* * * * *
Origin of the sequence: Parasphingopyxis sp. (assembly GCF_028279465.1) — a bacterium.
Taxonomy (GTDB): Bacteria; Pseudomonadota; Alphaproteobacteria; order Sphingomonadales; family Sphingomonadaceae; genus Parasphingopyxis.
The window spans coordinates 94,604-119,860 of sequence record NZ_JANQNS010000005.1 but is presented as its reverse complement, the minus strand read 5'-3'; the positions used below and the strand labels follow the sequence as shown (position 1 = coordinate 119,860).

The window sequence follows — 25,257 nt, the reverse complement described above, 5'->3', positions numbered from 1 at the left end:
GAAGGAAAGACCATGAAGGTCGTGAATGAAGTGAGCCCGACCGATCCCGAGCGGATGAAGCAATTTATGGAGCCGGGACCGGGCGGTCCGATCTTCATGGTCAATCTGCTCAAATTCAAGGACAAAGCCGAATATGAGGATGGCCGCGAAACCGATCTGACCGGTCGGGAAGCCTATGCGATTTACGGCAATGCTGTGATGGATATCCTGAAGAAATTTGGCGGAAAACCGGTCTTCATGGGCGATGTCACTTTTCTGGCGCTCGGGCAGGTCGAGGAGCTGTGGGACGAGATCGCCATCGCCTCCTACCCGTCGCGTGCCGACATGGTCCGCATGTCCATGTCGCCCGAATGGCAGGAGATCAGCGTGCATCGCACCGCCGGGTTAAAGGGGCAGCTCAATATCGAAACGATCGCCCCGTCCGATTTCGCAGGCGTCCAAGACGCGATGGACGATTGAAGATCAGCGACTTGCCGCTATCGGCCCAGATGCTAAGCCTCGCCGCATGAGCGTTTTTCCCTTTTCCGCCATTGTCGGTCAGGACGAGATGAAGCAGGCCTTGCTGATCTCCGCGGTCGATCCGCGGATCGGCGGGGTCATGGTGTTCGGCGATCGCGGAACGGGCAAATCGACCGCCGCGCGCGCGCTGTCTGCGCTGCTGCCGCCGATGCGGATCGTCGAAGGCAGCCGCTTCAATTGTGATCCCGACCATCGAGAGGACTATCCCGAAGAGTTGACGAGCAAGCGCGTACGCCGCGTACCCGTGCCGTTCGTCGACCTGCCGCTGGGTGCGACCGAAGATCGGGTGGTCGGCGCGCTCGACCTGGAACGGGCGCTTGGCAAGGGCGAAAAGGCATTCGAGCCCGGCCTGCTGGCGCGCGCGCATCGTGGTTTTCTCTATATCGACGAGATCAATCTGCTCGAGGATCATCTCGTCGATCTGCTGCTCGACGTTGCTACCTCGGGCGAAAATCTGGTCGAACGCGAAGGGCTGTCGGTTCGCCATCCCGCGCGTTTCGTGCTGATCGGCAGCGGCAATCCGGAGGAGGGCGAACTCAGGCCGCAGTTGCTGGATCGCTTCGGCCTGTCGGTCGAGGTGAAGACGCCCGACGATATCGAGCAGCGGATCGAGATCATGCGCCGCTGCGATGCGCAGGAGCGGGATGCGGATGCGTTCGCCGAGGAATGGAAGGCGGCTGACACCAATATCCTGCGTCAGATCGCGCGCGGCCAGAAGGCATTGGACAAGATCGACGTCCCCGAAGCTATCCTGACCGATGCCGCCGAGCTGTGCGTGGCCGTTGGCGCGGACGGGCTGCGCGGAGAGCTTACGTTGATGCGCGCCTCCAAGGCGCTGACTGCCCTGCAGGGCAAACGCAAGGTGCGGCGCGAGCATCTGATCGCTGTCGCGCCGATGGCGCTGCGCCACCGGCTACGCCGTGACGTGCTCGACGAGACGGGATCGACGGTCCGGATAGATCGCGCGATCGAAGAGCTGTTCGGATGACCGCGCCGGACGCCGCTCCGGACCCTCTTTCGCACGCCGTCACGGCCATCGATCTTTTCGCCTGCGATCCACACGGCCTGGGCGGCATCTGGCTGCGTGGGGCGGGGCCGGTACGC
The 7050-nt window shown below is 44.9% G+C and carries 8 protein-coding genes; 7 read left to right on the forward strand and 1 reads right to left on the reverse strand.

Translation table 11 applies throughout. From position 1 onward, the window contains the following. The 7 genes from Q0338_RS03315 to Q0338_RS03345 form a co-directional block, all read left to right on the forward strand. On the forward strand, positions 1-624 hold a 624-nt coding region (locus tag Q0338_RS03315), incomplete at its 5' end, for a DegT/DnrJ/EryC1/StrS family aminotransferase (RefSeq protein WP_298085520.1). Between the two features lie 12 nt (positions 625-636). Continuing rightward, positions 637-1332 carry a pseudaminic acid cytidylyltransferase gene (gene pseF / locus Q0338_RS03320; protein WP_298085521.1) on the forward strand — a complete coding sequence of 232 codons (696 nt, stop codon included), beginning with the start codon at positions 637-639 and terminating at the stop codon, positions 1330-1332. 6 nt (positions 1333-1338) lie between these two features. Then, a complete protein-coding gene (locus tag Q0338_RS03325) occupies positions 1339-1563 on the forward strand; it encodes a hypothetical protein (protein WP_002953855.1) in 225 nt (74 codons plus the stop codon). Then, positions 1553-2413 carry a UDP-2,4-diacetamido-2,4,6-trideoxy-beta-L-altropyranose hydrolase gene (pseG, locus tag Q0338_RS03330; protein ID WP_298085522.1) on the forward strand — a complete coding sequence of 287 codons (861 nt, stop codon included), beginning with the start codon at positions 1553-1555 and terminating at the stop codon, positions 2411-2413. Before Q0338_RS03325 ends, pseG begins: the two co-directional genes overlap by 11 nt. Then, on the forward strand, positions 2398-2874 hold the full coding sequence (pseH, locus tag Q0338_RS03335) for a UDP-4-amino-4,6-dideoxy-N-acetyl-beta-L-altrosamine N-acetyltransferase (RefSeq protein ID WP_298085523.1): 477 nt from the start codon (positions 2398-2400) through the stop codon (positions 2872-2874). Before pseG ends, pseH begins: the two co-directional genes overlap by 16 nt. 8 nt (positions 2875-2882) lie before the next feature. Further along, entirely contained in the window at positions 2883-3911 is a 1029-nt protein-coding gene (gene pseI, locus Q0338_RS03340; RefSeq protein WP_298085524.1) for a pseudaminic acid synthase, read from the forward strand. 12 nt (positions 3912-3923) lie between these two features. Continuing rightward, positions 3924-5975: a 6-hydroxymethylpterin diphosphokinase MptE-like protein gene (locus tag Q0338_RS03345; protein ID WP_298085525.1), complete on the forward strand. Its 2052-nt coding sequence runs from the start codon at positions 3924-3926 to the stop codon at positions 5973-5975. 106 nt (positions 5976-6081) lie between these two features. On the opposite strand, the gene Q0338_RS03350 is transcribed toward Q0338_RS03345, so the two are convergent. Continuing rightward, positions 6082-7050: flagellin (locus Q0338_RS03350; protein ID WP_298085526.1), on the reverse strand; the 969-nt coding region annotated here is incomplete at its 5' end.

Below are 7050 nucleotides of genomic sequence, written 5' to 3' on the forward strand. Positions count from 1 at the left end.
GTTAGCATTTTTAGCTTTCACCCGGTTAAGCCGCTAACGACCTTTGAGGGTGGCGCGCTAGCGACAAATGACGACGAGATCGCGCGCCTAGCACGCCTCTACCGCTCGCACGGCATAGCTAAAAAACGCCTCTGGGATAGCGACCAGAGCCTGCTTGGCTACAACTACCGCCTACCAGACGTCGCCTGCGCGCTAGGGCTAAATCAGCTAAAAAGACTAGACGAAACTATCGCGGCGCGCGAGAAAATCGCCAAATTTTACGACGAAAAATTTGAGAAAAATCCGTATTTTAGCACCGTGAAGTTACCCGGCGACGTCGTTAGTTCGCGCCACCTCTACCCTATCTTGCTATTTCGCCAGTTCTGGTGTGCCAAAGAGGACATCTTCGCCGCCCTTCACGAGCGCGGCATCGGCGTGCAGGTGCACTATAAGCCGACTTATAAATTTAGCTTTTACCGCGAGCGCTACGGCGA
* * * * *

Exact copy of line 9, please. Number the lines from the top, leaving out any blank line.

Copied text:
GTTAGCATTTTTAGCTTTCACCCGGTTAAGCCGCTAACGACCTTTGAGGGTGGCGCGCTAGCGACAAATGACGACGAGATCGCGCGCCTAGCACGCCTCTACCGCTCGCACGGCATAGCTAAAAAACGCCTCTGGGATAGCGACCAGAGCCTGCTTGGCTACAACTACCGCCTACCAGACGTCGCCTGCGCGCTAGGGCTAAATCAGCTAAAAAGACTAGACGAAACTATCGCGGCGCGCGAGAAAATCGCCAAATTTTACGACGAAAAATTTGAGAAAAATCCGTATTTTAGCACCGTGAAGTTACCCGGCGACGTCGTTAGTTCGCGCCACCTCTACCCTATCTTGCTATTTCGCCAGTTCTGGTGTGCCAAAGAGGACATCTTCGCCGCCCTTCACGAGCGCGGCATCGGCGTGCAGGTGCACTATAAGCCGACTTATAAATTTAGCTTTTACCGCGAGCGCTACGGCGA